As far as we consider the Open Innovation and Collective Intelligence correlation, there is a common supposition that Collective Intelligence assumption culminates into Open Innovation initiatives, under certain conditions, of course.
But what if we reverse the equation? Does an Open Innovation (in general or a concrete initiative) lead to Collective Intelligence sprouting within the organisation ? When, if so? If we scrutinise the Open Innovation approaches, they seem all to conclude with placing the new product on the market, I think there is “life” beyond that.
In a recent article “The Achilles Heel of the Internet” we read:
“The “wisdom” of the network depends on the number of nodes that exchange information, the number of connections between nodes and the strength of these connections. Collective intelligence is a phenomenon that arises from the aggregation of these factors.
The increase of the potential of collective intelligence is exponential. This means that in a hypothetical initial situation with few nodes and few connections, the increase is very slow and almost flat. At the time it reaches a critical mass of nodes and links, the increase of potential is triggered and the value of combining the pieces of information is much greater than the sum of these.”
Well, from my point of view Open Innovation has a very practical implication for Collective Intelligence creation within organisations. It’s impossible to overcome both information needs and information overload using only internal resources of few departments. There is an outbreak of Crowd-based initiatives, and new approaches for a next-generation innovation paradigm in the Digital Economy just link so called “Embedded Innovation”. But what we really need is to generate mecanisms and pipelines to use and re-use the valuable information that comes up across the Open Innovation environments.
Internal and external communities can bring real value to our organisation by providing ideas and feedback for the innovation pipeline. But surely it requires some deeper understanding of the Information-Knowledge transition and answering some tough questions. How can a decentralised set of networks composed of interconnected nodes convert information into collective intelligence? Which way the information and knowledge travel from Open Innovation communities or from Crowds to the organisation’s “knowledge bank”? Does this information need some special treatment, filtering maybe?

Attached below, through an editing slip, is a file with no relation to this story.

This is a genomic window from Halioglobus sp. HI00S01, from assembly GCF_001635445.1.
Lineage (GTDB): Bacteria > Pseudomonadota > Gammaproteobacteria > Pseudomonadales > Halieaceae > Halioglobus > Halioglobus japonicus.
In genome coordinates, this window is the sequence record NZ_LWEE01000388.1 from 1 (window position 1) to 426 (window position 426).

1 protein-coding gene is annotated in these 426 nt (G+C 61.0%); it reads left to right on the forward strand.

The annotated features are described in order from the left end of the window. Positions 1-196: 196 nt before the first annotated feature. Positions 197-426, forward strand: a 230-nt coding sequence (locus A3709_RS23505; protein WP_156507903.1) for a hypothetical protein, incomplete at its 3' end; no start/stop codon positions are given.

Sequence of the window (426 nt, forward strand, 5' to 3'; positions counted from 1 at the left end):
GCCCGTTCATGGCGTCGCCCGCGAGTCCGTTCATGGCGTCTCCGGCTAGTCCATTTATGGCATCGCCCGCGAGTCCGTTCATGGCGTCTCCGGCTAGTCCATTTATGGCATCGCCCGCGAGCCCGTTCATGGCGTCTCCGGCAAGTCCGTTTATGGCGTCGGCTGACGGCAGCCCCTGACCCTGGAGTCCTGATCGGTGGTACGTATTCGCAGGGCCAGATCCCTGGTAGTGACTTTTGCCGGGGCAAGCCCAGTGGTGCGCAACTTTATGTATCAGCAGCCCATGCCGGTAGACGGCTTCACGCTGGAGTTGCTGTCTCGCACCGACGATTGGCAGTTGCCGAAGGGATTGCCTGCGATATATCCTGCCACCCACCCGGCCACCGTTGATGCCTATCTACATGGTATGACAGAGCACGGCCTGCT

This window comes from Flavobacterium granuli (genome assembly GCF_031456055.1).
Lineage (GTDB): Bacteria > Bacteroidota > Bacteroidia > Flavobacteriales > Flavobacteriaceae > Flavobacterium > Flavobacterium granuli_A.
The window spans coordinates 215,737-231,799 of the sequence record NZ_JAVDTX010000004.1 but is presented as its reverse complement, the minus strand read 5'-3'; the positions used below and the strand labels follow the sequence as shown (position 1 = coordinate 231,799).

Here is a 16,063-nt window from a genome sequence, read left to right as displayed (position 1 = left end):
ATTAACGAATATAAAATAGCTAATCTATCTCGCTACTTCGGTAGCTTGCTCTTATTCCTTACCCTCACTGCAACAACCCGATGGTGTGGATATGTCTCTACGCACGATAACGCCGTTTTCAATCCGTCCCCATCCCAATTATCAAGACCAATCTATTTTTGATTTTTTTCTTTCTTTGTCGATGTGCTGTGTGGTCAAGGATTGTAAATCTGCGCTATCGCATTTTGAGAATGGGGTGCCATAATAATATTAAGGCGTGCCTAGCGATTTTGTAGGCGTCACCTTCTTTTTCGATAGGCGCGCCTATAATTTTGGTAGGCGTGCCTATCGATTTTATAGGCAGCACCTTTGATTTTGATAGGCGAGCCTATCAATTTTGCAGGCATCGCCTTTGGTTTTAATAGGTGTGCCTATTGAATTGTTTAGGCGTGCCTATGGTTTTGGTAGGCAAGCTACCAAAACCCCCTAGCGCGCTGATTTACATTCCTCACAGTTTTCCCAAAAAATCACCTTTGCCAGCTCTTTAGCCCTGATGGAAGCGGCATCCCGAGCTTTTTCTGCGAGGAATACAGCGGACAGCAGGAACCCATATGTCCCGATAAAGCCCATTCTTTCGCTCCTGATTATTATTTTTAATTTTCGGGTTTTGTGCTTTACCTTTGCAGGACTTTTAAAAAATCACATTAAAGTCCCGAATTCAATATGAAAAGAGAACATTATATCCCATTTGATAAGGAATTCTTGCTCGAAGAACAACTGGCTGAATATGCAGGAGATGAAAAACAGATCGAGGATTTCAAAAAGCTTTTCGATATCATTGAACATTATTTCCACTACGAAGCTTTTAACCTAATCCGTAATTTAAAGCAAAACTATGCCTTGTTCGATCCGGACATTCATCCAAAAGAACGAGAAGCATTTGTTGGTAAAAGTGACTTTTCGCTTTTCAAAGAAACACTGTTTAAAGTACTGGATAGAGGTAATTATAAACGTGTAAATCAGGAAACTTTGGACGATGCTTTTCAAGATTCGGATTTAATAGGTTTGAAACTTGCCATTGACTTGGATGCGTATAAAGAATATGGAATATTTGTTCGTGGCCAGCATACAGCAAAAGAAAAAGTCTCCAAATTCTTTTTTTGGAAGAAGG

First we need to understand the power and precision of Open Innovation in the network economy. At the end it’s all about Knowledge generation and management. Open Innovation and networked knowledge exchange are important means to remain competitive nowadays. More and more companies use Open Innovation(in particular Crowdsourcing) as a form of ideas and R&D gathering, but that does not always include the tacit knowledge “takeover”.
The handling of Collective Intelligence in organisations involves several challenges. First, the more people you engage the more difficult it gets to evaluate and give feedback on all information that penetrates your organisation. We need different channels to make the information, knowledge and ideas flow at right directions. But above all, you have to establish right Open Innovation communities, both internal and external, that will contribute to improving your internal Collective Intelligence.
Second, larger organisations typically have numerous and diverse knowledge needs throughout the organisation departments. Defining the amount of useful knowledge generated by Open Innovation is a critical success factor to focus “reasonable” efforts on the relevant themes and challenges.
Third one…, obviously it’s really about the results and the strategy! So we need to look beyond the Marketing and, for sure beyond the IT solutions. There is a need of an infrastructure with guidelines and processes that is integrated with the overall innovation and collaboration efforts and aligned with organisational culture. But only if it’s strategically useful and under condition of flexible and scalable IT tools. Remember, the IT is a support, not the core of your Knowledge Management.
A fourth challenge is to engage our employees, collaborators and clients to come up with new filtered information and to convert it into the Collective Intelligence. Sometimes it is even easier to make the external community participate, particularly when the members came from Open Innovation Networks, than to motivate our staff to become engaged to that particular “sharing culture”. “Keep your biggest fans coming back regularly and give them a reason to recommend your community to peers and friends. To do this, you need to first create consistently compelling content.”
Final challenge is simply to know when to stop. Or to change the course.
The collective wisdom of the organisation is a huge asset in the fuzzy front end. Making the Open Innovation work for the reinforcement of organisation’s Collective Intelligence is intended to provide a comprehensive approach to a difficult, challenging, and significant problem for organisations, the problem of how to manage effectively all information that flows among the OI community “radars”. OI initiatives are more and more commons so I think that soon we’ll get some answers.